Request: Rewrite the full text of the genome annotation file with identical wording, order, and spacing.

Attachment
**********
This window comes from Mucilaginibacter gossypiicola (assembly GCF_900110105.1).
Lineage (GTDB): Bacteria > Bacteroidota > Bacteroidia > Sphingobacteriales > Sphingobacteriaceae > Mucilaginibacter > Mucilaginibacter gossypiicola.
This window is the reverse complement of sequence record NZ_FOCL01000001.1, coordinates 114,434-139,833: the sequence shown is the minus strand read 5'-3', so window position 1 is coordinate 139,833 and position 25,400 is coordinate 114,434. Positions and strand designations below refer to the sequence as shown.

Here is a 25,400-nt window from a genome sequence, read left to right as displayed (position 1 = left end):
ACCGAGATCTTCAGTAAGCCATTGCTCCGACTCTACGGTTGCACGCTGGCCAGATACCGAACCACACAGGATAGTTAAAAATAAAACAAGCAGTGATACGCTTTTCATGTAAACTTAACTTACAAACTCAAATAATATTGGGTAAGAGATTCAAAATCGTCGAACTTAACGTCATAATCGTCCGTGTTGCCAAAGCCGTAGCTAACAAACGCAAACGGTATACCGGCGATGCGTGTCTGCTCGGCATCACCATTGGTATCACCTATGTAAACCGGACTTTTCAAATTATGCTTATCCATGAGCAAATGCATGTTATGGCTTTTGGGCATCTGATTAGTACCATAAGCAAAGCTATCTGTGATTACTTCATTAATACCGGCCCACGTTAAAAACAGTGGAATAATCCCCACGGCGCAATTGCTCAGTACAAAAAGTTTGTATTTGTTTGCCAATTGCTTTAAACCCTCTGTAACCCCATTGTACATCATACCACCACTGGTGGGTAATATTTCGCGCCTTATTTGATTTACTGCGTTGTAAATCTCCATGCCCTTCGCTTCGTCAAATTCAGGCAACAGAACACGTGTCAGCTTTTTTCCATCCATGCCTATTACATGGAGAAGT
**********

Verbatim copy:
This window comes from Mucilaginibacter gossypiicola (assembly GCF_900110105.1).
Lineage (GTDB): Bacteria > Bacteroidota > Bacteroidia > Sphingobacteriales > Sphingobacteriaceae > Mucilaginibacter > Mucilaginibacter gossypiicola.
This window is the reverse complement of sequence record NZ_FOCL01000001.1, coordinates 114,434-139,833: the sequence shown is the minus strand read 5'-3', so window position 1 is coordinate 139,833 and position 25,400 is coordinate 114,434. Positions and strand designations below refer to the sequence as shown.

Here is a 25,400-nt window from a genome sequence, read left to right as displayed (position 1 = left end):
ACCGAGATCTTCAGTAAGCCATTGCTCCGACTCTACGGTTGCACGCTGGCCAGATACCGAACCACACAGGATAGTTAAAAATAAAACAAGCAGTGATACGCTTTTCATGTAAACTTAACTTACAAACTCAAATAATATTGGGTAAGAGATTCAAAATCGTCGAACTTAACGTCATAATCGTCCGTGTTGCCAAAGCCGTAGCTAACAAACGCAAACGGTATACCGGCGATGCGTGTCTGCTCGGCATCACCATTGGTATCACCTATGTAAACCGGACTTTTCAAATTATGCTTATCCATGAGCAAATGCATGTTATGGCTTTTGGGCATCTGATTAGTACCATAAGCAAAGCTATCTGTGATTACTTCATTAATACCGGCCCACGTTAAAAACAGTGGAATAATCCCCACGGCGCAATTGCTCAGTACAAAAAGTTTGTATTTGTTTGCCAATTGCTTTAAACCCTCTGTAACCCCATTGTACATCATACCACCACTGGTGGGTAATATTTCGCGCCTTATTTGATTTACTGCGTTGTAAATCTCCATGCCCTTCGCTTCGTCAAATTCAGGCAACAGAACACGTGTCAGCTTTTTTCCATCCATGCCTATTACATGGAGAAGT